Share This Page

LeClair should be Penguins' MVP

The Penguins' incredible and unexpected run toward the top of the Eastern Conference can be attributed to a lot of things -- a great sophomore year from Sidney Crosby, a terrific freshman year from Evgeni Malkin and the improvement of Marc-Andre Fleury, to name a few. But my vote for team MVP this year goes to John LeClair. That's right: John LeClair.

LeClair scored two goals for the Penguins before getting the early Christmas present of an unconditional release after he refused a demotion to Wilkes-Barre in December. He was an aging power forward that just didn't produce enough in the new NHL and who couldn't keep pace with the young Penguins.

But way back in September, it was LeClair who collided with Evgeni Malkin during the Penguins' first preseason game and caused Malkin to hurt his shoulder. It was Malkin's first game of any kind in a Penguins uniform and the injury caused him to miss all of training camp and the first two weeks of the season.

That allowed rookie Jordan Staal to get a lot of ice time during the preseason, impressing the team enough to keep him on their opening night roster despite the fact that he was 17 years old when training camp started. He played so well that thoughts of ever returning him to his junior team quickly disappeared and he has been the biggest individual surprise in a season full of collective surprises for this hockey team.

You knew Crosby would be great again. You figured Malkin would be an immediate star. You hoped Fleury would mature. But nobody, not even Staal's mom and dad, could have expected this out of the fresh-faced kid that entered last night's game with 28 goals. Those include a league-leading seven short-handed goals, the most ever by a rookie.

In the process he's become the youngest player in league history to record a hat trick, the youngest to score two short-handed goals in the same game, and the youngest to score on a penalty shot.

All of those are statistical ways to measure Staal's success. But the fact that coach Michel Therrien even trusted him to kill penalties, nearly three full years before he can buy his first legal beer here in Pittsburgh, is a story in itself.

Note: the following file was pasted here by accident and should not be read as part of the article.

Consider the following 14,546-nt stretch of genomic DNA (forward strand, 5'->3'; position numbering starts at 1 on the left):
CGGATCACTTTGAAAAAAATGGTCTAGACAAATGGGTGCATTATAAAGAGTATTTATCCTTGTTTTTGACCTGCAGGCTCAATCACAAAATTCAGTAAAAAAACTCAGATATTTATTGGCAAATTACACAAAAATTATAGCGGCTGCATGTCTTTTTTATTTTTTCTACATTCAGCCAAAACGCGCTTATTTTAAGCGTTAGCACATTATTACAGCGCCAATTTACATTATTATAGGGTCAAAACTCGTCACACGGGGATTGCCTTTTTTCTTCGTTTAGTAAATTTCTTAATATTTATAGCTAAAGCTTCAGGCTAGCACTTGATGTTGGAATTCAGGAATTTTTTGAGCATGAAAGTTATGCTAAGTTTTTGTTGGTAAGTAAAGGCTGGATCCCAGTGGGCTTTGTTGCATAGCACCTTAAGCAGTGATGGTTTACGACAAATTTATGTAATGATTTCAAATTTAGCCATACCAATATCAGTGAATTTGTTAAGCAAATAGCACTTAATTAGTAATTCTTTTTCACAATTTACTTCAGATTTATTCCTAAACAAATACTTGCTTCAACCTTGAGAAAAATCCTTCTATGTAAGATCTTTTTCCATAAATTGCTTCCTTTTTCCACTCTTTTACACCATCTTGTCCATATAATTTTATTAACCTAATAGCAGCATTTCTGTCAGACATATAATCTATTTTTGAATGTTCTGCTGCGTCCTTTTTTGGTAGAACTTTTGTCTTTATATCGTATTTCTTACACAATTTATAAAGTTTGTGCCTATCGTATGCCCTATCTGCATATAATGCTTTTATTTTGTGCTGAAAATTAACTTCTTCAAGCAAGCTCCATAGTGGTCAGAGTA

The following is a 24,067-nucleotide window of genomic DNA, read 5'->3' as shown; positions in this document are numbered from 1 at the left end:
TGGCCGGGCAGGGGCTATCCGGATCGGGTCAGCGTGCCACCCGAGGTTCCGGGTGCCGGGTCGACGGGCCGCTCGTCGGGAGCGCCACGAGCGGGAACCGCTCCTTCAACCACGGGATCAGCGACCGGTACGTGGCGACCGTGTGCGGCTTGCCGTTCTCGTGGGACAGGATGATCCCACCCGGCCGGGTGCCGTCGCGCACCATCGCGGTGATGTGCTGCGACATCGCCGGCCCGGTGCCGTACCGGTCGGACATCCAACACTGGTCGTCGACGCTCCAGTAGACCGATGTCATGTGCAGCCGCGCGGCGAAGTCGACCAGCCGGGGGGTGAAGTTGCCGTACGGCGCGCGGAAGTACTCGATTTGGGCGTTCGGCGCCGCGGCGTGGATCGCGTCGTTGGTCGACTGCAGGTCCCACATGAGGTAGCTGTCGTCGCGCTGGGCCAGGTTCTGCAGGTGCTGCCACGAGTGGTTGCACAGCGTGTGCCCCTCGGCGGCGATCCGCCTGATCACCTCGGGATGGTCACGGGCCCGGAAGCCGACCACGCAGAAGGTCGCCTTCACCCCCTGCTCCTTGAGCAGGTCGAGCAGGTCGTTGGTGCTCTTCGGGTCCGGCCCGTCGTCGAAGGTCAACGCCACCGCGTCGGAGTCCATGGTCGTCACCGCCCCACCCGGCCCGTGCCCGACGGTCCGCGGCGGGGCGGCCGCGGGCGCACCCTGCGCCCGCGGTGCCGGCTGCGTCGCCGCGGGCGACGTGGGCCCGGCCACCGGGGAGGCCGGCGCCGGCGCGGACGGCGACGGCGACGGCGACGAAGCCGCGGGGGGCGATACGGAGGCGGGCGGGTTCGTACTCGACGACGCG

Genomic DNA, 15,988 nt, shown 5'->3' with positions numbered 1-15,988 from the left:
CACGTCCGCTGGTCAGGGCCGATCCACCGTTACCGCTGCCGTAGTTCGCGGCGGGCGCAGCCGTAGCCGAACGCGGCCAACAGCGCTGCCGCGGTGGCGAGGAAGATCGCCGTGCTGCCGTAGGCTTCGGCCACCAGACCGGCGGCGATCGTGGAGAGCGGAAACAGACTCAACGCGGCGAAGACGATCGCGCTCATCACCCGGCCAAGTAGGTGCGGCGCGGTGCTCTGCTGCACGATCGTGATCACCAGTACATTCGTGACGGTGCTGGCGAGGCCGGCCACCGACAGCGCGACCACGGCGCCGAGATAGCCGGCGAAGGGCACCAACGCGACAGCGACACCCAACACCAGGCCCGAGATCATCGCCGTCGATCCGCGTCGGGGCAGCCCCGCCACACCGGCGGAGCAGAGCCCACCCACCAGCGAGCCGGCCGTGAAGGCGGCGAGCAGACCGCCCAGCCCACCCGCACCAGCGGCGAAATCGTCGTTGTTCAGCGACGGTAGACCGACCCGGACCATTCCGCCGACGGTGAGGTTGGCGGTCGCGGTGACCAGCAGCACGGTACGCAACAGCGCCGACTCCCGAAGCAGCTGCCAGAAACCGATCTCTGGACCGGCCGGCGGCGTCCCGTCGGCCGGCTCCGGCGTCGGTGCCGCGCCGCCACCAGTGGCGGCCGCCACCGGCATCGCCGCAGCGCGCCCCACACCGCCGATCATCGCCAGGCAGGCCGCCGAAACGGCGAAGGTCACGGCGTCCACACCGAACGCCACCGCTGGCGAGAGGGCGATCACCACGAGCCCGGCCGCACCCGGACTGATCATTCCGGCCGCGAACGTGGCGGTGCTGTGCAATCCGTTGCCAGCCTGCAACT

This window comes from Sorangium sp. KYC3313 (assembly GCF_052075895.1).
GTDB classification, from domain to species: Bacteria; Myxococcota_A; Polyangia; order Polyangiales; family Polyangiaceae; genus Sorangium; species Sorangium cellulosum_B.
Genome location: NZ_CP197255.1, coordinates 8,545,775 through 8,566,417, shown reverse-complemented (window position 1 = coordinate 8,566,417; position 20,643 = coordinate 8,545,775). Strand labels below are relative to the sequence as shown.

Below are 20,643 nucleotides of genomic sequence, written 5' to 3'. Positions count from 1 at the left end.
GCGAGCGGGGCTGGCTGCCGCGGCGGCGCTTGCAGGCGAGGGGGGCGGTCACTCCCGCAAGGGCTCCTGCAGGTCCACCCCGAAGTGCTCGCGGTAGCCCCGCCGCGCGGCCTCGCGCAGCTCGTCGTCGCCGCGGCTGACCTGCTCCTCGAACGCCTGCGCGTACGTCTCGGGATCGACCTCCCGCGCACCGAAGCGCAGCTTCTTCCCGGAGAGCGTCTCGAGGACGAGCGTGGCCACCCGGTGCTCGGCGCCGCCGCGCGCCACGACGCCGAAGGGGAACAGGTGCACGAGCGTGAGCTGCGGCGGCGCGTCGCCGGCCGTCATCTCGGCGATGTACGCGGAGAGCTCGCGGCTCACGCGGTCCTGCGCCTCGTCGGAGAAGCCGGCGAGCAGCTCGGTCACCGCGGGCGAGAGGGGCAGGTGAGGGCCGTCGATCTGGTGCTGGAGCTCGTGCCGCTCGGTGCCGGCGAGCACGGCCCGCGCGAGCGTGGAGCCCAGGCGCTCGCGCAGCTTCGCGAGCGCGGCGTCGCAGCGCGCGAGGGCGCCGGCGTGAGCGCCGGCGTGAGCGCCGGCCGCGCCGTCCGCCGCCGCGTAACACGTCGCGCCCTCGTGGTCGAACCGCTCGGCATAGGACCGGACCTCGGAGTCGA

We've all seen teenagers who can perform incredible physical feats in their respective sports. But even they usually take a while before truly knowing and understanding the nuances of their particular sport. Not Staal. His physical skills are dwarfed by his hockey sense. He's a crafty veteran at age 18 using his long reach and long stick to have a legendary rookie season. His season has helped propel the Penguins to their unlikely quick rise.

It sounds crazy, but if Malkin doesn't get hurt in Moncton in his first appearance in a Penguins uniform, there is a good chance Staal is sent back to Peterborough if not before the season, then before he played 10 games, so this year wouldn't count as a full season contractually.

So John LeClair, wherever you are, as you come to grips with retirement, know that even in your partial, final season, you played a major role in helping the Pittsburgh Penguins.

TribLIVE commenting policy

You are solely responsible for your comments and by using TribLive.com you agree to our Terms of Service.

We moderate comments. Our goal is to provide substantive commentary for a general readership. By screening submissions, we provide a space where readers can share intelligent and informed commentary that enhances the quality of our news and information.

While most comments will be posted if they are on-topic and not abusive, moderating decisions are subjective. We will make them as carefully and consistently as we can. Because of the volume of reader comments, we cannot review individual moderation decisions with readers.

We value thoughtful comments representing a range of views that make their point quickly and politely. We make an effort to protect discussions from repeated comments either by the same reader or different readers

We follow the same standards for taste as the daily newspaper. A few things we won't tolerate: personal attacks, obscenity, vulgarity, profanity (including expletives and letters followed by dashes), commercial promotion, impersonations, incoherence, proselytizing and SHOUTING. Don't include URLs to Web sites.

We do not edit comments. They are either approved or deleted. We reserve the right to edit a comment that is quoted or excerpted in an article. In this case, we may fix spelling and punctuation.

We welcome strong opinions and criticism of our work, but we don't want comments to become bogged down with discussions of our policies and we will moderate accordingly.

We appreciate it when readers and people quoted in articles or blog posts point out errors of fact or emphasis and will investigate all assertions. But these suggestions should be sent via e-mail. To avoid distracting other readers, we won't publish comments that suggest a correction. Instead, corrections will be made in a blog post or in an article.